Wednesday, December 17, 2008

Every nation has an army, Pakistani army has a nation

Author: Tejinder Singh
16 December 2008 - Issue : 813

Pakistani establishments have acquired great tenacity to strongly believe their own bluffs even in the face of unquestionable proof. President Asif Ali Zardari's first statement that the sole surviving Mumbai terrorist is not a Pakistani to another statement of Foreign Minister that there is no proof against Jamaat ud Dawa proves the point.

The unmasking came in the form of an interview to the Pakistani Dawn newspaper by Amir Kasab, the father of Ajmal Amir Iman alias Ajmal Qasab, the lone Pakistani gunman arrested for the Mumbai terror attacks. The old man, a father of three sons and two daughters, from Faridkot in Okara district of Punjab in Pakistan, has unequivocally admitted that the captured terrorist, whose pictures were beamed across the world, was indeed his son.

Earlier, Britain's Observer correspondent had located Iman's home in Faridkot, Pakistan and got hold of the voters' roll which had the names of his parents Amir Kasab and Noor as well as the numbers on the national identity cards. BBC had also reported that Iman is indeed belonged to Faridkot and had joined the Lashkar-e-Taiba sometime ago.

Iman also revealed to Indian security personnel the identity of his nine other slain gunmen and their addresses in Pakistan. Despite all the accumulated evidence, Pakistani leaders, its expert commentators on electronic media and its diplomatic staff around the globe went to the town to prove that the terrorists are not Pakistanis but Indians. They shamelessly called the heinous terrorist attack as the handiwork of Hindu extremists or Indian Muslims or could be RAW or CIA.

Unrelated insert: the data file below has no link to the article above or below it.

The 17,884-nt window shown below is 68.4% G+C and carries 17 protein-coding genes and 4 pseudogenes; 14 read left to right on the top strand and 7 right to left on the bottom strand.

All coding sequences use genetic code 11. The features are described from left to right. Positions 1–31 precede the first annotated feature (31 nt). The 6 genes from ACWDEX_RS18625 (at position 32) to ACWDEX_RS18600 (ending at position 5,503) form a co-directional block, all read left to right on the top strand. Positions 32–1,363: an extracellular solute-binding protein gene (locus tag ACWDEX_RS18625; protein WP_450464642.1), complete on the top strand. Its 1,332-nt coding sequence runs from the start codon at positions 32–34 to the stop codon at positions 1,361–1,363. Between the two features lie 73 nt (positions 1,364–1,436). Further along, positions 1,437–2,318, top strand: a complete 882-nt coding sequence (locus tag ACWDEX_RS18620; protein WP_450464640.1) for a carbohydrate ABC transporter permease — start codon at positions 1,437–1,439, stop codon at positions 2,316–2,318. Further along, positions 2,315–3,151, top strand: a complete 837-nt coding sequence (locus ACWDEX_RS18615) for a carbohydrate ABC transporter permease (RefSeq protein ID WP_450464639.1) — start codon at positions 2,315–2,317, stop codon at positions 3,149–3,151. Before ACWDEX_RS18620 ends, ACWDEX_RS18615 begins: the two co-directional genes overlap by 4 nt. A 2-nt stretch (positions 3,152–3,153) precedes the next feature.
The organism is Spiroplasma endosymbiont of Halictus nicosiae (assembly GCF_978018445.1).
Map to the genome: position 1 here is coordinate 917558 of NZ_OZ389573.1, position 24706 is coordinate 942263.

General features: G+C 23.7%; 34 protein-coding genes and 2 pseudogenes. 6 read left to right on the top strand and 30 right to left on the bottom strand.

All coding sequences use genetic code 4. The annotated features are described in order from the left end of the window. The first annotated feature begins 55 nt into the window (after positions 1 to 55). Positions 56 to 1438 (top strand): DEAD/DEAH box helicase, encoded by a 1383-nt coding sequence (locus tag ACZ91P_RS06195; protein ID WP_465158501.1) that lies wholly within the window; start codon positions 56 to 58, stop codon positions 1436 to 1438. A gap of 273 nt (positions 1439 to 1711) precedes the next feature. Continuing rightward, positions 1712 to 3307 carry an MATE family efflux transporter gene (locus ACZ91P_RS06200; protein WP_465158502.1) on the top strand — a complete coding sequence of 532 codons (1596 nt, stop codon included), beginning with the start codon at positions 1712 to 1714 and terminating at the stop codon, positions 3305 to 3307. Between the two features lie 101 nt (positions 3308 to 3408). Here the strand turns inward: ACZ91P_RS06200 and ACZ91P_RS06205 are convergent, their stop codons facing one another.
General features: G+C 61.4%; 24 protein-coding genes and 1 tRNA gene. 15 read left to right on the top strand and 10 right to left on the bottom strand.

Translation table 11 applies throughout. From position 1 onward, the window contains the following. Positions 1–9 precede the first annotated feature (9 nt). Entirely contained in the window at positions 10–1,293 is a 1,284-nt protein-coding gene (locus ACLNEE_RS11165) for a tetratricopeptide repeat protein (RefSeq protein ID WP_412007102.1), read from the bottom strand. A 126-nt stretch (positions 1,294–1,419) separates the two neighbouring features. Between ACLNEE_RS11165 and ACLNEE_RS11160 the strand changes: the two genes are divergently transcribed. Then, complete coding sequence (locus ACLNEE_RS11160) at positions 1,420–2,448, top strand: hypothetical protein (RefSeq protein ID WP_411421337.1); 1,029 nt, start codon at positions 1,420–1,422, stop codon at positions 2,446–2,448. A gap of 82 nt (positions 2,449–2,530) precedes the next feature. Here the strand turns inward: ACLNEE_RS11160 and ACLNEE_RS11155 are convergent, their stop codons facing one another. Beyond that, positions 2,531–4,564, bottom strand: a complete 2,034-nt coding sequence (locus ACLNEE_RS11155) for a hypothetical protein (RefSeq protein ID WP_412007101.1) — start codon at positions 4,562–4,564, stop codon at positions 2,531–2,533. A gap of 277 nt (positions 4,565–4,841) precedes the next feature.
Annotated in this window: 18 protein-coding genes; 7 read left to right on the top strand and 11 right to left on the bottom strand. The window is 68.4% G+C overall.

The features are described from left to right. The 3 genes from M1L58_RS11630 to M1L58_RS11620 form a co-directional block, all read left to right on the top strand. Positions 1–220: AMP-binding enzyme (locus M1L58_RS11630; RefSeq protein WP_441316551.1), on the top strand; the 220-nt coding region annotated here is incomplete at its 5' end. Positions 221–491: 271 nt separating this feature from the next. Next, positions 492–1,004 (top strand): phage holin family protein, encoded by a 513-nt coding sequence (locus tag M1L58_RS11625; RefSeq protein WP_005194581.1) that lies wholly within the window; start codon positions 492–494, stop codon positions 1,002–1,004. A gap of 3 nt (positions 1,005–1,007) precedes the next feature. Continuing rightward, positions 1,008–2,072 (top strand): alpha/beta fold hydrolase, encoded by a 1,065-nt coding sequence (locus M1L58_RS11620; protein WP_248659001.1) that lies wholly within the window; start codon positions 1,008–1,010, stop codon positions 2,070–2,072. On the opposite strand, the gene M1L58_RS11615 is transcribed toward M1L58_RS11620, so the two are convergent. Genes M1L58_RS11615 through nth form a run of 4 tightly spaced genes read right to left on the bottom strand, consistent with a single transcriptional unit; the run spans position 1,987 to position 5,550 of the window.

Now, the UN Security Council has succeeded in placing not only Jamaat ud Dawa, the front organization of the Lashkar-e-Taiba on the list of terrorist groups but also four of its top leadership, including its chief Hafiz ul Mohammed Saeed. The earlier attempts by the UNSC to do so for the past three years failed as China conveniently came to the rescue of this terrorist organization by putting a "hold" on the resolution.

Hafiz ul Saeed demanded proof for he ever heading the Lashkar-e-Taiba or he ever promoting terrorism and jehadism. Had he cared to re-read the publications of the organization he is heading he would have got all the proof he needed.

Addressing a press conference in Lahore on December 24, 2001, Hafiz Saeed announced his resignation and the appointment of Maulana Abdul Wahid Kashmiri as the new LeT chief, stated the magazine, Jamaat ud Dawa. He made this announcement soon after the US State Departent had designated the Lashkar-e-Taiba a foreign terrorist organization, and a few weeks before the then President Musharraf was forced to ban the group on January 13, 2002.

Jamaat-ud-Dawa published in its April 10 edition an address by Hafiz ul Sayeed to convocation of students, where he proudly announced that his organization has sacrificed 4500 youth for the Jihadi cause and that preparation for Jihad was a must. He urged students to pray to God so that they could have a chance to sacrifice their lives for Jihad.